Mali: West African leaders agree on sanctions after coup

 11 hrs agoIndia records nearly 1.80 lakh fresh COVID-19 cases; active cases cross…Myanmar’s Suu Kyi to hear junta court’s verdicts in delayed casesLeaders of the West African bloc ECOWAS agreed on stiff sanctions for Mali for delaying its transition to civilian rule© Provided by DW Leaders of the West African bloc ECOWAS agreed on stiff sanctions for Mali for delaying its transition to civilian rule

Leaders of the Economic Community of West African States (ECOWAS) met Sunday during an extraordinary summit of the 15-nation bloc in the Ghanaian capital, Accra, and agreed to impose economic sanctions on Mali.

The punitive measures include sealing all land and air borders with the country. Nonessential financial transactions will be suspended, with Malian assets also being frozen in the ECOWAS central bank.

The meeting comes after the military offered timelines of four to five years for the transition to civilian rule, citing security concerns.

Burkina Faso’s president, Roch Marc Christian Kabore, said Sunday the delay proposed in returning Mali to civilian rule “is of concern to the entire West African region.”

Why has ECOWAS imposed sanctions?

In August 2020, Colonel Assimi Goita ousted the elected civilian leader Ibrahim Boubacar Keita as street protests raged.

With the looming threat of sanctions, Goita offered to restore civilian rule by February 2022, though he staged a second coup last May which removed the interim civilian leaders of the fragile and highly unstable nation.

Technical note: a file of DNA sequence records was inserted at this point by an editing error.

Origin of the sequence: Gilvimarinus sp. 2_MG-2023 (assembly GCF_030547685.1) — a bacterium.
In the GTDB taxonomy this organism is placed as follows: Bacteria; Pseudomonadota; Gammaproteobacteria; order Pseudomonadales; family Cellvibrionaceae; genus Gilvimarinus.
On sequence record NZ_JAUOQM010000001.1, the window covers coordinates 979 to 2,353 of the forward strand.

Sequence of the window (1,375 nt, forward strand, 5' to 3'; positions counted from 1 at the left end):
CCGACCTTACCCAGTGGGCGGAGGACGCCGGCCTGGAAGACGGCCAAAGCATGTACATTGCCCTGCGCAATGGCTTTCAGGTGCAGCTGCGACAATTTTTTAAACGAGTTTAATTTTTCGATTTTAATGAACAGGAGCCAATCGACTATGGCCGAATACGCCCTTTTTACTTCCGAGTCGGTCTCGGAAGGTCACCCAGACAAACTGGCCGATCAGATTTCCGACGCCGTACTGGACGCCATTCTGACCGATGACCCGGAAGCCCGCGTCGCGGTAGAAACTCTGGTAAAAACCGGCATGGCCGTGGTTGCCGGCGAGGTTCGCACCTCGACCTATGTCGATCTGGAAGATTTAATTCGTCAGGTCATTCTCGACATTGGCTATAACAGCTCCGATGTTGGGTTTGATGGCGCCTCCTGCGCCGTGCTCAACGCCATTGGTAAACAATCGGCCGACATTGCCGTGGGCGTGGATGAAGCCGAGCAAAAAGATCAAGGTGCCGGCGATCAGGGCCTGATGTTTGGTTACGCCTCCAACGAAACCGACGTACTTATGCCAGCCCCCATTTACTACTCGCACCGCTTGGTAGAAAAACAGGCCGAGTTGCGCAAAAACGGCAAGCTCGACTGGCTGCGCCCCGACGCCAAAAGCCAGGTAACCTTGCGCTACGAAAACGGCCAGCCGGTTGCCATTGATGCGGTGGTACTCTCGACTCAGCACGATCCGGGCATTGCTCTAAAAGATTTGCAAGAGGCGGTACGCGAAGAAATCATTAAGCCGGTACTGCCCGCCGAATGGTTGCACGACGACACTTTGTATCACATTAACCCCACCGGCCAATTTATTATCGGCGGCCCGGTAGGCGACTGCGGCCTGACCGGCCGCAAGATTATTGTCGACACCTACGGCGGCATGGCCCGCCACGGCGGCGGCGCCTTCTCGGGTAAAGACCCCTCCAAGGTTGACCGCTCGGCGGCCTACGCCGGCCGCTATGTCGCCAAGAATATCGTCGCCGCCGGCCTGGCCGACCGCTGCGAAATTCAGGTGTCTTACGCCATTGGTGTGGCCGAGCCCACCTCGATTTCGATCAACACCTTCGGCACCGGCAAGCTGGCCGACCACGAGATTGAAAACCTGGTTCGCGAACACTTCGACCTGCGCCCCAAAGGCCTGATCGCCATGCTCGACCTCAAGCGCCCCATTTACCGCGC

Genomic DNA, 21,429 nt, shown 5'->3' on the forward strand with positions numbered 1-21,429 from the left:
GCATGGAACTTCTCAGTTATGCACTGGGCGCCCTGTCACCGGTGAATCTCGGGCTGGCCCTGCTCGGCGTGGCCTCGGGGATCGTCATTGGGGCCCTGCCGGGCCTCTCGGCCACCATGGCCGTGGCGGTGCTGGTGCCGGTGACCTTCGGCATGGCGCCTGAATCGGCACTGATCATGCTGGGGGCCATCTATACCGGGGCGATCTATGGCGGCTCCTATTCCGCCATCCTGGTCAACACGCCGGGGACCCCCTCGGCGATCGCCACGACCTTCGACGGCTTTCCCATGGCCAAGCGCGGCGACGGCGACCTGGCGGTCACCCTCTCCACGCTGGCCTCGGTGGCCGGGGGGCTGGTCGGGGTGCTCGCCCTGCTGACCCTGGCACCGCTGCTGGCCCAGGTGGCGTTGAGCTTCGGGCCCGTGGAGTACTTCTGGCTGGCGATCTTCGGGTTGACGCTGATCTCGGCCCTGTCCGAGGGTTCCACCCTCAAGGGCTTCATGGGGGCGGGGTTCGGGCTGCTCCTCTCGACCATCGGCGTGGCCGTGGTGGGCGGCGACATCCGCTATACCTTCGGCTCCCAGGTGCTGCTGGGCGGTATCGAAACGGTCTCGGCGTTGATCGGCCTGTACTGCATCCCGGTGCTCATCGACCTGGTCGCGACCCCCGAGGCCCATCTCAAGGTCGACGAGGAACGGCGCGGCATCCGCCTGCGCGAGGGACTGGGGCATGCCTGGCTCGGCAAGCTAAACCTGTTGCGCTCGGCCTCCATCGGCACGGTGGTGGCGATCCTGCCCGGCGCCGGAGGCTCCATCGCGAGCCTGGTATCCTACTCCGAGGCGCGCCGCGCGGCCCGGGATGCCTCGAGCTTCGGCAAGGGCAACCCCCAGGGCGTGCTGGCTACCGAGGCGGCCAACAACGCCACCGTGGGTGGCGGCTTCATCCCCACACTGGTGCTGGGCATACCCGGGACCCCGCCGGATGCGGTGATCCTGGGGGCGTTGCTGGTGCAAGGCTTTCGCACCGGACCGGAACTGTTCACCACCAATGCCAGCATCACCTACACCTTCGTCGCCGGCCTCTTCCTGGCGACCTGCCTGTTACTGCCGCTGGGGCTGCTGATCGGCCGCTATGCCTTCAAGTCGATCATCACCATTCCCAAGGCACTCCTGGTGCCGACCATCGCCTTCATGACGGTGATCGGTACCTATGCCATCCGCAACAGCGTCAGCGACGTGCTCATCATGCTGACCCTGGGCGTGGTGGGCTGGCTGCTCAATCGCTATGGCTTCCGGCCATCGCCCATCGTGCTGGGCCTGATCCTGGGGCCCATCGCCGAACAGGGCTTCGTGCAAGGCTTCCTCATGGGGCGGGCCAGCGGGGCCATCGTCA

The second, de facto coup postponed the timetable for the restoration of civilian rule and instilled serious doubts regarding his intentions among regional leaders and the international community.

What have ECOWAS and Mali’s leaders said?

ECOWAS has not budged in holding Goita to his initial promise of elections next month.

Mali’s military leaders, however, have said elections could only go forward after a nationwide conference to draft a new constitution, a lengthy process. They have argued that a peaceful vote free of violence is more important than when the vote takes place.

Late last month, a conference focused on reforms in Mali concluded with the government stating a transition could occur anywhere from six months to five years from the start of the new year.

During a recent visit to Mali’s capital, Bamako, ECOWAS mediator Goodluck Jonathan reportedly requested the regime alter those plans and speed up the return of civilian rule in the fragile West African nation.

Mali is facing a decadelong Islamist insurgency of concern to many Western nations.

ar/wd (AFP, AP, Reuters) AdChoices





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